Sycamore, Platanus occidentalis
Platanaceae or Sycamore Family
Tree in winter

Very large tree to 130 feet tall. Bark brown, peeling in older trees, to reveal yellowish and whitish underbark, giving the tree the appearance of a jigsaw puzzle. Leaves large, broad, with 3 to 5 lobes and large teeth, somewhat resembling maple leaves. The undersides of the leaves have strongly marked veins and whitish fuzz. Bases of leafstalks with leaf-like structutes (stipules) that clasp the stem. Flowers are tiny, reddish, in spherical green heads, generally high in the tree, in spring. Fruits spherical clusters of seeds on long stalks, often most noticeable in the winter when leaves have fallen. In spring the balls of seeds fall and begin to disintegrate into individual tufted seeds, as at bottom. When all the seeds have fallen a small round intricately marked core remains and may sometimes be found in the leaf litter.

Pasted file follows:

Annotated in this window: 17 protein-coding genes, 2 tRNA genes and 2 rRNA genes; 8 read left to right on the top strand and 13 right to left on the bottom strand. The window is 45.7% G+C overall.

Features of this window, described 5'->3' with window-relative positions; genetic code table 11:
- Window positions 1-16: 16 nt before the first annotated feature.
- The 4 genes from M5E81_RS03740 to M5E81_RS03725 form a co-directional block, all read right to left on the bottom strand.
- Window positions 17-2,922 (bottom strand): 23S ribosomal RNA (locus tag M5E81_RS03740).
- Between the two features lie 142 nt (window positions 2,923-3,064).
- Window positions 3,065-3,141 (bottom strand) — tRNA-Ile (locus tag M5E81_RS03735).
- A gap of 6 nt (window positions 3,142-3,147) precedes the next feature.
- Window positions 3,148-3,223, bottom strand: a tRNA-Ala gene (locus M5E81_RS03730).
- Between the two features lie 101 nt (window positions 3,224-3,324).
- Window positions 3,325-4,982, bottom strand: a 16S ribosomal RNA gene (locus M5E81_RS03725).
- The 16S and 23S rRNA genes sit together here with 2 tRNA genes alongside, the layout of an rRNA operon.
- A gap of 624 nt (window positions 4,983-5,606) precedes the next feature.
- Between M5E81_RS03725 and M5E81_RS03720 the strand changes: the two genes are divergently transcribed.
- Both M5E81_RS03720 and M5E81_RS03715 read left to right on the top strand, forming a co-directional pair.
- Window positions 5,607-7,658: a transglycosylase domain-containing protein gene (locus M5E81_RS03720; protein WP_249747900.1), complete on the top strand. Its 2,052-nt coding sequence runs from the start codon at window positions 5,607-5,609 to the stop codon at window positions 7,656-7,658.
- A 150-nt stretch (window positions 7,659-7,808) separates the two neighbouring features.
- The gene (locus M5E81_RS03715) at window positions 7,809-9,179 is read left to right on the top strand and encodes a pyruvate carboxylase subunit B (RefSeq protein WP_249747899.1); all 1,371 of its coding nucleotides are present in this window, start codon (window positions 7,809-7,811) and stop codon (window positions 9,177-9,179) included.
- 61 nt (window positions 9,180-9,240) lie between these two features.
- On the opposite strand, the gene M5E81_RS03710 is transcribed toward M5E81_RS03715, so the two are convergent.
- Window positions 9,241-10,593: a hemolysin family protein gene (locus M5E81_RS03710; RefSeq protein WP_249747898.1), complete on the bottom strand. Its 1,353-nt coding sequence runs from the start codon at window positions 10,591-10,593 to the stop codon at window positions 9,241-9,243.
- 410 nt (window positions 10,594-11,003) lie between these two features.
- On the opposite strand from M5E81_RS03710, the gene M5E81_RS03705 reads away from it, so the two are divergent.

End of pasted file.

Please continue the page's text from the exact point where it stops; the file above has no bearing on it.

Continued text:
Considered the most massive native tree of the eastern US. Grows along rivers and streams, and in low, moist areas. Common in Wildwood, especially along Connelly's Run.

The jig-saw bark and ball-shaped flowers and fruits are distinctive. The leaves might be mistaken for maple leaves, but are usually larger and broader. Maple leaves also lack the strong veins and fuzz underneath and the large stipules.


Underside of leaf 

Stipules at base of leaf


Disintegrating fruits
Core of Fruit


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